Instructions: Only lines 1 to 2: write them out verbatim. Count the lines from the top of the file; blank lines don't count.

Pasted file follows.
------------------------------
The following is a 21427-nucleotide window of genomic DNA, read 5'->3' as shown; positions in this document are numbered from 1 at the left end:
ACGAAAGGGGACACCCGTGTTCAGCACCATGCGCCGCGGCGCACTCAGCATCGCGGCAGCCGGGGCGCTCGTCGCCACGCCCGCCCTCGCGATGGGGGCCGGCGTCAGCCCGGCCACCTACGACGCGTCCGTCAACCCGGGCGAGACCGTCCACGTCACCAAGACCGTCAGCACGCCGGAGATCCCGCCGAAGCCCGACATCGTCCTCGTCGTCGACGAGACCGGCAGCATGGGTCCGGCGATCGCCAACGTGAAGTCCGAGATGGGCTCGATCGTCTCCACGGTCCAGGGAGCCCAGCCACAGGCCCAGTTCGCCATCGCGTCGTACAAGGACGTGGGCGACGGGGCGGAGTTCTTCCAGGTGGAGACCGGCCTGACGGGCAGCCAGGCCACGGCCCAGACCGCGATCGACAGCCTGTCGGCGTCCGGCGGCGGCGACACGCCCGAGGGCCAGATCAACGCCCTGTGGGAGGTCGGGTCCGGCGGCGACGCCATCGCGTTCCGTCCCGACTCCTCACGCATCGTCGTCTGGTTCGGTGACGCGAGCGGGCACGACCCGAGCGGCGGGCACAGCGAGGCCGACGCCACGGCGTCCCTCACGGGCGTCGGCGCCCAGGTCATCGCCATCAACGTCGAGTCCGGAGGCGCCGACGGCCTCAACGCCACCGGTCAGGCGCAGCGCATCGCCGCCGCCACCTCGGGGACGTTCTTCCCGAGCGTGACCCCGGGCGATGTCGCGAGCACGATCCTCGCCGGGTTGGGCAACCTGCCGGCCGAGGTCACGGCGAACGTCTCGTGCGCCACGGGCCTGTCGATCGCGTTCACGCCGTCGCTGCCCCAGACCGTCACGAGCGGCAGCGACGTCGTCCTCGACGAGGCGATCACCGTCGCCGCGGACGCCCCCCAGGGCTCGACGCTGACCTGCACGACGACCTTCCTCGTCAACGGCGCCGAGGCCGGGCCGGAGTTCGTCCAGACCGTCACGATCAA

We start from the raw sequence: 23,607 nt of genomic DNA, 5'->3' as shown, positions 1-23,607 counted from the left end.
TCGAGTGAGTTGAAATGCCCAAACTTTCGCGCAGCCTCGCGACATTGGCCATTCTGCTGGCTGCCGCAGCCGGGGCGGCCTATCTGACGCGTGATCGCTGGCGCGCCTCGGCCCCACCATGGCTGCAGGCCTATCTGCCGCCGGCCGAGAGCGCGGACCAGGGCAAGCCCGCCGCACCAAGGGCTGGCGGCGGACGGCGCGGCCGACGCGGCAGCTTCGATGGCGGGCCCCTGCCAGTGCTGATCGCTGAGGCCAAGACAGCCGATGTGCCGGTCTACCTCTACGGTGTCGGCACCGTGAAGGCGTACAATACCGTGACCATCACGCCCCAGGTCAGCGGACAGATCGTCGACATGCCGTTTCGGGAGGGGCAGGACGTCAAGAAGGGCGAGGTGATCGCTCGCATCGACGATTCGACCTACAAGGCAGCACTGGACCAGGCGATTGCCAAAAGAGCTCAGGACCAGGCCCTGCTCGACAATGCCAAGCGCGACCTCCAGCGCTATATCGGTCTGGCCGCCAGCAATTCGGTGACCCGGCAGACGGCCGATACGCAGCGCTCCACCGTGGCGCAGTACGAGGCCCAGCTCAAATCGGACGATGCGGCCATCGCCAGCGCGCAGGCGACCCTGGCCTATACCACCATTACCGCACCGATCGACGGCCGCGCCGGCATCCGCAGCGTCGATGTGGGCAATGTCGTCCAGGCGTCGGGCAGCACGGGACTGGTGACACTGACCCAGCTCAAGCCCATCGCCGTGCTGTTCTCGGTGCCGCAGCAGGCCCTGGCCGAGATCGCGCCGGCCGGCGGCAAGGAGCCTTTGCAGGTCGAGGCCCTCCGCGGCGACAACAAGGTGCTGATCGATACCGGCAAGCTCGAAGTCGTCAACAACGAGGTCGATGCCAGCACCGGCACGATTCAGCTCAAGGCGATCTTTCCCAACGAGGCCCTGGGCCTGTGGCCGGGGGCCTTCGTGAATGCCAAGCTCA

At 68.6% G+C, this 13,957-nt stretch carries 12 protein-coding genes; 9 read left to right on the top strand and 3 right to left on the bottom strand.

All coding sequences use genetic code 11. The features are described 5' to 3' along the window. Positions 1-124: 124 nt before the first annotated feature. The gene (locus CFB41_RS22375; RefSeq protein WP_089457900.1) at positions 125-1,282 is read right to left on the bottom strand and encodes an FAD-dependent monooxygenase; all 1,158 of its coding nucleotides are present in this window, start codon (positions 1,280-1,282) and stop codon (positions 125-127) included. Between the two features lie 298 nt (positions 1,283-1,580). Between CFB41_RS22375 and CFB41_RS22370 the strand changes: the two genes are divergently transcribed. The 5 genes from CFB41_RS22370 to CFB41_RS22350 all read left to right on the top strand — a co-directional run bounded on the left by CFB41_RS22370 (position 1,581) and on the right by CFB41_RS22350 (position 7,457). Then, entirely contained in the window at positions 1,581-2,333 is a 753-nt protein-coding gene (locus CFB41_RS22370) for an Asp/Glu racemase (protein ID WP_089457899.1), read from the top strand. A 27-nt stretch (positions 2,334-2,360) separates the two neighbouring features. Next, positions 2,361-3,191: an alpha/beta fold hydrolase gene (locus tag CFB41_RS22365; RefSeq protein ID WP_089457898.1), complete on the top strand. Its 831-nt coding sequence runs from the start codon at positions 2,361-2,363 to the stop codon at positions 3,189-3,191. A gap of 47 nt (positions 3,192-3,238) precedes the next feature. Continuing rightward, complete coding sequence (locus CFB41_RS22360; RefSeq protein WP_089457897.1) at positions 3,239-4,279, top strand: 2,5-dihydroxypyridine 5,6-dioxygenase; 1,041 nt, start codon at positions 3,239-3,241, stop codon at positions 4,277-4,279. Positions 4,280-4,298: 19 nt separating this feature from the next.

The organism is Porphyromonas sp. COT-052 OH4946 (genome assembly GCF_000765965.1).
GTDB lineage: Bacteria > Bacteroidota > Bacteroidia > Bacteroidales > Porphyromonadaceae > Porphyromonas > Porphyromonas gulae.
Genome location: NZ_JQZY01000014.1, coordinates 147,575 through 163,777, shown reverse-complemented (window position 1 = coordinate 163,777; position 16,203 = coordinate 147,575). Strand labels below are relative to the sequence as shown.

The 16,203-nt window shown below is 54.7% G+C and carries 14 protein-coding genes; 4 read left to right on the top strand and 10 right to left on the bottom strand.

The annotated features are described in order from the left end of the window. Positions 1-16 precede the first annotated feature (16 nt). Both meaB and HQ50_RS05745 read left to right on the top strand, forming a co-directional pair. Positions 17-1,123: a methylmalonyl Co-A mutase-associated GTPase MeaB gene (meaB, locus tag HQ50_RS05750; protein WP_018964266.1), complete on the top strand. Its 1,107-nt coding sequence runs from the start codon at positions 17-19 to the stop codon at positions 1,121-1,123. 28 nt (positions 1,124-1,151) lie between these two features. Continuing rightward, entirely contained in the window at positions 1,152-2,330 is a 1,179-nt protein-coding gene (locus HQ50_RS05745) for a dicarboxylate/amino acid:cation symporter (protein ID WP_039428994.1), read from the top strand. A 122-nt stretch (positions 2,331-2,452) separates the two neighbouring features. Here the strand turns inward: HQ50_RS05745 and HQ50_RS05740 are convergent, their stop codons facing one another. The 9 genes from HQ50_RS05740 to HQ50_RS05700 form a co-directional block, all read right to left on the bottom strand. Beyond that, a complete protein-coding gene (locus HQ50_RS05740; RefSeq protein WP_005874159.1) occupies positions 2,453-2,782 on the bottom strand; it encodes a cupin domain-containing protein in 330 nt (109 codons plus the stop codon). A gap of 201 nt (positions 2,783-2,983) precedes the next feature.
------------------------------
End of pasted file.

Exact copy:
The following is a 21427-nucleotide window of genomic DNA, read 5'->3' as shown; positions in this document are numbered from 1 at the left end:
ACGAAAGGGGACACCCGTGTTCAGCACCATGCGCCGCGGCGCACTCAGCATCGCGGCAGCCGGGGCGCTCGTCGCCACGCCCGCCCTCGCGATGGGGGCCGGCGTCAGCCCGGCCACCTACGACGCGTCCGTCAACCCGGGCGAGACCGTCCACGTCACCAAGACCGTCAGCACGCCGGAGATCCCGCCGAAGCCCGACATCGTCCTCGTCGTCGACGAGACCGGCAGCATGGGTCCGGCGATCGCCAACGTGAAGTCCGAGATGGGCTCGATCGTCTCCACGGTCCAGGGAGCCCAGCCACAGGCCCAGTTCGCCATCGCGTCGTACAAGGACGTGGGCGACGGGGCGGAGTTCTTCCAGGTGGAGACCGGCCTGACGGGCAGCCAGGCCACGGCCCAGACCGCGATCGACAGCCTGTCGGCGTCCGGCGGCGGCGACACGCCCGAGGGCCAGATCAACGCCCTGTGGGAGGTCGGGTCCGGCGGCGACGCCATCGCGTTCCGTCCCGACTCCTCACGCATCGTCGTCTGGTTCGGTGACGCGAGCGGGCACGACCCGAGCGGCGGGCACAGCGAGGCCGACGCCACGGCGTCCCTCACGGGCGTCGGCGCCCAGGTCATCGCCATCAACGTCGAGTCCGGAGGCGCCGACGGCCTCAACGCCACCGGTCAGGCGCAGCGCATCGCCGCCGCCACCTCGGGGACGTTCTTCCCGAGCGTGACCCCGGGCGATGTCGCGAGCACGATCCTCGCCGGGTTGGGCAACCTGCCGGCCGAGGTCACGGCGAACGTCTCGTGCGCCACGGGCCTGTCGATCGCGTTCACGCCGTCGCTGCCCCAGACCGTCACGAGCGGCAGCGACGTCGTCCTCGACGAGGCGATCACCGTCGCCGCGGACGCCCCCCAGGGCTCGACGCTGACCTGCACGACGACCTTCCTCGTCAACGGCGCCGAGGCCGGGCCGGAGTTCGTCCAGACCGTCACGATCAA